“I felt like it was time to redefine the role,” McLeod said, reflecting back. “It was more about economic development, marketing, and branding, all of that. The mayor could no longer be just two meetings a month and ribbon cuttings.”

He lost his first mayoral election by under 100 votes—52 as he recalls it. Four years later, he tried again and won. “Again, by 52 votes. Or thereabout,” he said.

Once mayor, the story McLeod immediately began to tell hit the high notes: prime geographic location, school quality, and affordability. Mostly, though, he pointed to the community. Telling the story now, he starts at the end. “Look at the people of Clayton and how welcoming they’ve proved to be,” McLeod said. “People continue to move here, and the people of Clayton continue to accept them. Everybody knows everybody. It’s what maintains our great sense of community through this growth.”

Things have moved slow but steady for McLeod in Clayton—a pace that can cover quite a bit of distance in the span of two decades. He’s not shy about noting the problems that faced the town at the outset, particularly inside Town Hall. These included financial issues, a lack of diversity among leadership, and an overall close-mindedness towards new ideas. As a small business owner and lifelong community member, those concerns nudged McLeod into local politics. And now, Clayton of old and Clayton today are miles apart, evidenced by not only a booming community, but also what McLeod calls, “The most progressive-minded council in my 20 years.”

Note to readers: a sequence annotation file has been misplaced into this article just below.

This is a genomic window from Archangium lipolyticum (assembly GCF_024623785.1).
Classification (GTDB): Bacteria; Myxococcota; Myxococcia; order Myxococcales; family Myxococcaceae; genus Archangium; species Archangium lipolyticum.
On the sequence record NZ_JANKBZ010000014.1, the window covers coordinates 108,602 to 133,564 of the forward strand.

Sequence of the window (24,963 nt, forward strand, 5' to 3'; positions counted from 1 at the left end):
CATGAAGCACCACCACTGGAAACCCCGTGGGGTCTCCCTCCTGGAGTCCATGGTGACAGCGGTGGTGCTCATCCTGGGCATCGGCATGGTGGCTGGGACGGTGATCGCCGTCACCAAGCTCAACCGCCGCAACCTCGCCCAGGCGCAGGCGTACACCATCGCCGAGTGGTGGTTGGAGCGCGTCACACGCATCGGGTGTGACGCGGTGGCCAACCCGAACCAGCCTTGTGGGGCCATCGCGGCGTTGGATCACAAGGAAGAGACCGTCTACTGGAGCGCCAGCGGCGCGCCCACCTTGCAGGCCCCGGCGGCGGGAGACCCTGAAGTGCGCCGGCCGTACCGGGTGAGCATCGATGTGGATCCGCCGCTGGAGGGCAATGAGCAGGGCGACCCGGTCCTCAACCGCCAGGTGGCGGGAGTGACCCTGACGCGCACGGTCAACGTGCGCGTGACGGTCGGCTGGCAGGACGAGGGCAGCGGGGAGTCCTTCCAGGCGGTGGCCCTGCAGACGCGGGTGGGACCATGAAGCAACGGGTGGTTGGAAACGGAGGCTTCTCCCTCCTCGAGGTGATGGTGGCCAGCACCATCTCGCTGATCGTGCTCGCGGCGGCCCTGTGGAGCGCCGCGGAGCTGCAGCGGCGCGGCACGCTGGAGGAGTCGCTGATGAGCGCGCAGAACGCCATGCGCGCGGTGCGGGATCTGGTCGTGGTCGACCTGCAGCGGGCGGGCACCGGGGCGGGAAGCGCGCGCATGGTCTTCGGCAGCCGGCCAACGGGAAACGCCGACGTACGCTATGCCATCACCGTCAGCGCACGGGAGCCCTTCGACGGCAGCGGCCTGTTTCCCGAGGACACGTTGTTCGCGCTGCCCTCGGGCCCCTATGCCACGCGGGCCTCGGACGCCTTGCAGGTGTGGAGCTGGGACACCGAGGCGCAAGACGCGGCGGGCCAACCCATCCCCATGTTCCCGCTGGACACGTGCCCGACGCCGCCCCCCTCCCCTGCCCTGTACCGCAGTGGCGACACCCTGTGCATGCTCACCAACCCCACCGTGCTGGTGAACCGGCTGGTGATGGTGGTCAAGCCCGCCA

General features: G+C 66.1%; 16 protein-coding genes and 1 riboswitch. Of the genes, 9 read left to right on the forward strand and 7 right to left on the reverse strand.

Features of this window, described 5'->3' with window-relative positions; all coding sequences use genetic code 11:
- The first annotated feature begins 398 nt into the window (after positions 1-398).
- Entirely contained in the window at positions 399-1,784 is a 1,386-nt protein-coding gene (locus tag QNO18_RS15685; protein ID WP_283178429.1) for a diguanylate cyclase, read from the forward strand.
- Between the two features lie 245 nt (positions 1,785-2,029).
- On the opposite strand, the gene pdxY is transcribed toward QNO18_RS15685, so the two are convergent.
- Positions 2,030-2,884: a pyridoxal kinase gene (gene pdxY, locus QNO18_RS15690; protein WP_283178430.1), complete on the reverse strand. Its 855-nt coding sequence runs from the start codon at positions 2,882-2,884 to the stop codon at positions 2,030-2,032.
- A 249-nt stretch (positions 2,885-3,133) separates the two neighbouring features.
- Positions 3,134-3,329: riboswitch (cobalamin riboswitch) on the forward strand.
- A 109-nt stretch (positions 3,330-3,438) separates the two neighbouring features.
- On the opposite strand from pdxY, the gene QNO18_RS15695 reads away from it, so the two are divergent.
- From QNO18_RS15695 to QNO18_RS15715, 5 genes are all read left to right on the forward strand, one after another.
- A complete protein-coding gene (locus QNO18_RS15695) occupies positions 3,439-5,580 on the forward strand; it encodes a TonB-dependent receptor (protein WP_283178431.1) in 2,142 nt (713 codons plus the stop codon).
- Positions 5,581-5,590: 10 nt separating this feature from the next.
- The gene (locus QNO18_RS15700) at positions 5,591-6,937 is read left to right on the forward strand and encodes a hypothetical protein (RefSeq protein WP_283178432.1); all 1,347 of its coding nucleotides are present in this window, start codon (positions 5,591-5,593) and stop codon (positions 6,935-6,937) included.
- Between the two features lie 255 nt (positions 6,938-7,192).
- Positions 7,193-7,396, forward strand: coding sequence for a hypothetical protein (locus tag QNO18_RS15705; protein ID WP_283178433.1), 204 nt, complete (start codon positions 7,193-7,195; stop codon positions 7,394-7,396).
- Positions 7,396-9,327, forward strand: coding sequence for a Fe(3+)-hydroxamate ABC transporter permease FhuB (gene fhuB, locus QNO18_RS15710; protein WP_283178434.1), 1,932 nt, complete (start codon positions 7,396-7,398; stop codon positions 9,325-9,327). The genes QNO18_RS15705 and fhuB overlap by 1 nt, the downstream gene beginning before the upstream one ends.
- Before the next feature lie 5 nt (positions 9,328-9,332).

Accomplishments along the way include both the magnificent and the mundane, and pieced together, there appears a cascade of positive cause-and-effects. The dominos start with McLeod’s original goal of storytelling. Knowing what to share was the easy part. How to share it was a bit more difficult. McLeod worked to develop strong relationships with the regional newspapers and community organizations, and made himself available as the town’s spokesman. With those avenues created, he then got to work making sure that the story being told was a good one. Clayton made significant investments into its Parks and Recreation department, including new facilities, organized events and other community-gathering activities. These gatherings not only bolstered a sense of community in town, but also served as an economic development recruitment tool. Clayton even adopted a slogan to accompany the investments, calling itself “the premier community for active families.”

“Business and industry want to have good, smart employees, yes, but they also want them to have something to do,” said McLeod. “They want a quality of life for them outside work. So, they enjoy relocating and investing in areas that are very committed to quality of life.” Success is in the numbers: Clayton is now home to the biopharmaceutical industry, valued locally at around $5 billion, according to McLeod.